I remember when I was about 7 or 8 years old, I was playing catch with a Nerf football with my dad in the front yard. We were tossing the ball back and forth, and he threw one that was higher than he intended. I jumped up, and just barely got the tip of my finger on it, and it of course glanced off my finger, kept going, and bounced away. My dad’s comment in response was, “If you can touch it, you can catch it.” In other words, “You can (and should) be doing this perfectly.”
This stuck with me for years. Even though it wasn’t what he intended, the lesson that I internalized was that perfection, the first time, was the bare minimum standard for acceptable performance. Further, I internalized the lesson that doing things perfectly was the way to make people like me, and thus for me to feel accepted and loved. In case it’s not clear, this is a whole heaping helping of crazy with crazy sauce on top.
If you don’t know how to do something yet, by definition you don’t know how to do it perfectly. But, here I was, trying to do things (everything) perfectly the very first time. It didn’t help that my dad also told me, “People say ‘Practice makes perfect.’ That’s not quite true. Perfect practice makes perfect.”
(He’s gotten better, btw.)
And, although perfection in others is occasionally aspirational, it’s far more likely to be annoying or repulsive. This isn’t just my opinion, btw; it’s backed by research. Brené Brown talks about this in Atlas of the Heart; in summarizing the research, she says:
[Perfectionism research] shows that people who are high on the perfectionistic traits scale behave in ways that cause perceived and actual exclusion/rejection by others. In other words, my perfectionism drives me to show up in ways that lead people to push me away. (Emphasis mine.)
For example, I’m not perfect at anything, but I’m a very good, very fast reader. Did my reading ability win me any friends as a child? No, no it did not.
I was a late bloomer athletically, and one day (around 15) I suddenly figured out how to run to and catch a thrown football. I was playing pickup football with a dozen or so friends, and had one game where I caught everything thrown my direction, including one pretty spectacular over-the-shoulder catch. I got some kudos for that catch, but then some slightly sarcastic “You just catch everything thrown to you, don’t you?” comments. Did that experience make me more friends and miraculously popular? No, no it did not. (More on this later.)
Brené Brown also talks about how perfectionism is shame-based. It’s not about wanting to become better, it’s about wanting to control what other people think about me. Insidiously, it’s also about wanting to control how I feel based on my perceptions about what other people think about me.
But, this chain of thinking (If I behave perfectly, I can make other people think well of me, and when I perceive them thinking well of me, I can avoid the feelings of shame) is broken at every single step. Let’s see how:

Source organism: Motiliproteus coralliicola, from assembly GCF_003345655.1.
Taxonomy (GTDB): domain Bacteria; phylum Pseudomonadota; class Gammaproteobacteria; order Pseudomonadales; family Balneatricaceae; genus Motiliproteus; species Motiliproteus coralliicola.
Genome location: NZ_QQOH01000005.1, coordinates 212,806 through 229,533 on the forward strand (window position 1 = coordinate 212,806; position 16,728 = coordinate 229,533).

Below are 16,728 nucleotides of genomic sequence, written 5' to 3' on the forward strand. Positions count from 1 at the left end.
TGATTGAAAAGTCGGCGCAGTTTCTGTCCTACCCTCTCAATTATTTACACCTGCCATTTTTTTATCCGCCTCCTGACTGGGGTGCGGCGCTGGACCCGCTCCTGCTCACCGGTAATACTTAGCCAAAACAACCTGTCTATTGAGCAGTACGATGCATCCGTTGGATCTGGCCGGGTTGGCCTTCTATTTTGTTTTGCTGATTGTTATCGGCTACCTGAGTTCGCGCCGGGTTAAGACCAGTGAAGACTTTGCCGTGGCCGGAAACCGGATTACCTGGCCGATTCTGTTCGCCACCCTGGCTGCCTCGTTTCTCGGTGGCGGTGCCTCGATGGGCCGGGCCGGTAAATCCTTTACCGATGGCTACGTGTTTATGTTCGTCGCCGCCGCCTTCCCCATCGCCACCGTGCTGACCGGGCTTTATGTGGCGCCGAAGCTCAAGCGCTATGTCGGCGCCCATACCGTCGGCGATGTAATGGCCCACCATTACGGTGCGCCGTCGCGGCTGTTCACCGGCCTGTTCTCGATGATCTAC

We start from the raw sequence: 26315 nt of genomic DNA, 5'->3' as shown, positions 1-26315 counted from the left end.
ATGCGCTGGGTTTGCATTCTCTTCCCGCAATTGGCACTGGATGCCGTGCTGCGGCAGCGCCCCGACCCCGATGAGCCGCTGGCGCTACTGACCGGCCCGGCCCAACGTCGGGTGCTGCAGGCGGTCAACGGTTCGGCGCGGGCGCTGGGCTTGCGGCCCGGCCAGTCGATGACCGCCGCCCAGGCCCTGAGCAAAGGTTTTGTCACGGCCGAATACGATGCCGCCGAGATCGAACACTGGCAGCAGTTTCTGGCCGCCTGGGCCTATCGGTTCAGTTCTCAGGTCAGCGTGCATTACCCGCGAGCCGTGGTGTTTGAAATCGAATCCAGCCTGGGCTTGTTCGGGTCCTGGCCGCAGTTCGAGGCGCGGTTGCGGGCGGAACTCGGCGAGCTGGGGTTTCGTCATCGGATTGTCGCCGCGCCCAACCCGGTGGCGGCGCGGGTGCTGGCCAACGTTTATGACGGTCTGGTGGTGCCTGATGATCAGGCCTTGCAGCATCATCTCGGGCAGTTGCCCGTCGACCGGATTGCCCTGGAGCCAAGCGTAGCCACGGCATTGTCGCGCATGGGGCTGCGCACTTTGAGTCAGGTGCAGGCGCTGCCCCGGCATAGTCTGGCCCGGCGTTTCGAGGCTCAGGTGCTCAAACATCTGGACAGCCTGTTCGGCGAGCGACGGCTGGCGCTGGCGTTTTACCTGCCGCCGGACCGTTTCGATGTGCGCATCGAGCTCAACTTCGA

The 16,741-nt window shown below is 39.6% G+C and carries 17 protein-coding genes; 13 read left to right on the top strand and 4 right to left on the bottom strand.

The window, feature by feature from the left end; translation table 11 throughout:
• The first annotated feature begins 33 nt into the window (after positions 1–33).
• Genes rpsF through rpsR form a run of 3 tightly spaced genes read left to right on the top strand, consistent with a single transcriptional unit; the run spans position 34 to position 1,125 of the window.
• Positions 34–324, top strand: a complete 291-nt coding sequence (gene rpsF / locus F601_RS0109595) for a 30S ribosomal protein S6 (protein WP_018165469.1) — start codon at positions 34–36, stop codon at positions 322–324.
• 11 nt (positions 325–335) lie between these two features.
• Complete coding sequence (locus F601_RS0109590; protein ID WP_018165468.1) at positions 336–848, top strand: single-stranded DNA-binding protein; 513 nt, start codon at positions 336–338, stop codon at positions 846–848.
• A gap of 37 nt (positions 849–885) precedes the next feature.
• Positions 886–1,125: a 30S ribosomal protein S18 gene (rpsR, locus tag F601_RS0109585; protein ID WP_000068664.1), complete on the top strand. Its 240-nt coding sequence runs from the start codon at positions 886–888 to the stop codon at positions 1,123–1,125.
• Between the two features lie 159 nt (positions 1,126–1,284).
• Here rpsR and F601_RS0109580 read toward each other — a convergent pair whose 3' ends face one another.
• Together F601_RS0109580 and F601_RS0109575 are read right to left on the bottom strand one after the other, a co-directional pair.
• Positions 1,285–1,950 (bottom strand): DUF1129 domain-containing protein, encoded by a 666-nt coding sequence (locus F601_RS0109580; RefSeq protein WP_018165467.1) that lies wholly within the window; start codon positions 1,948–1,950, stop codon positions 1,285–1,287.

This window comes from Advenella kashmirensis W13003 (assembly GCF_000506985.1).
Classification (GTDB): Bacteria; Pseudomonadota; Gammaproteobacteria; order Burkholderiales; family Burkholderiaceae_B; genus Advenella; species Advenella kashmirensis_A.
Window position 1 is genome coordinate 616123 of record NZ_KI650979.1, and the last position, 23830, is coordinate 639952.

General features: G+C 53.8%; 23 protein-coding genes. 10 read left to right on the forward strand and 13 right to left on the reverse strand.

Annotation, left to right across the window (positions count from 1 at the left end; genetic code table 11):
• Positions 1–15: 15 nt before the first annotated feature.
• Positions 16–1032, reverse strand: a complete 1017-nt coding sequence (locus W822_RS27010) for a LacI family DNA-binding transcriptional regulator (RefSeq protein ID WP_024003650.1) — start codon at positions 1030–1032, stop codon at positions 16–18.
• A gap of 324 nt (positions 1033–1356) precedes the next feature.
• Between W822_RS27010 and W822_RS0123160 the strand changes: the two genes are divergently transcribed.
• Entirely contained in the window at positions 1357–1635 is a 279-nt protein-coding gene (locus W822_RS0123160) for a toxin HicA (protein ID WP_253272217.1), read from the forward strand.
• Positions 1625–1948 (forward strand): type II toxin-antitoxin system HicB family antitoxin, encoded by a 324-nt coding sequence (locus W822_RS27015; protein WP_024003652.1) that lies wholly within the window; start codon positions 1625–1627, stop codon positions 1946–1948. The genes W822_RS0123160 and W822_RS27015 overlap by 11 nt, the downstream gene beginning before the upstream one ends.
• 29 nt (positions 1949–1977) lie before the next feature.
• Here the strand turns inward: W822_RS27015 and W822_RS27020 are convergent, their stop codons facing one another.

- First, just like everyone else, I am a flawed human being. Although I may occasionally perform a single isolated task perfectly (I did in fact catch every ball thrown to me in that one game), repeated perfection is just not possible.
- Second, I have no control what other people think of me. On the occasions where I did perform perfectly (or very very well) as a child, that did not, in fact, have the results in other people’s opinion of me that I was expecting.
- Third, and maybe most perniciously, my perceptions of what other people are thinking and feeling, and why, are horribly unreliable. Other people don’t always express what they’re thinking (or maybe don’t express it to me). And, it turns out that other people, even those people who are really close to me, spend the large majority of their time thinking about things other than me, and so when they have a feeling, it very well might not be about me.
- Finally, even if I manage to perform perfectly, get other people to think well of me, and express those feelings, I am perfectly capable of criticizing my own performance and thus creating the feelings of shame all on their own. Back to that one football game; after the game, I was proud that I caught everything, but also disappointed in myself for not getting open more times and for getting tackled sooner than I thought I should have. Those feelings of self-disappointment quickly took over, and were my dominant memory of that game for a long while.
So, if perfectionism is not the answer, what is? One major part of the story is compassionate and loving self-talk . Another part of the story, for me, is having reasonable expectations, both of myself and of others. Another is to give myself credit for my accomplishments without diminishing or minimizing them. Yet another is to acknowledge that I’m a work in progress; I’m still growing and learning and changing, and if today I can’t do something as well as I want, that doesn’t mean that I can’t learn how to be better tomorrow or next week or next month.
I’ve been practicing a number of things for a long time, and I haven’t gotten perfect at any of them. Nor have I been perfect at any of the new things I’ve started. Today, however, I know that that’s okay. If that sounds good to you, maybe give some of the ideas in the paragraph above a try. And, if you don’t know how to do those, it can help to find a guide who’s been there before who can help you.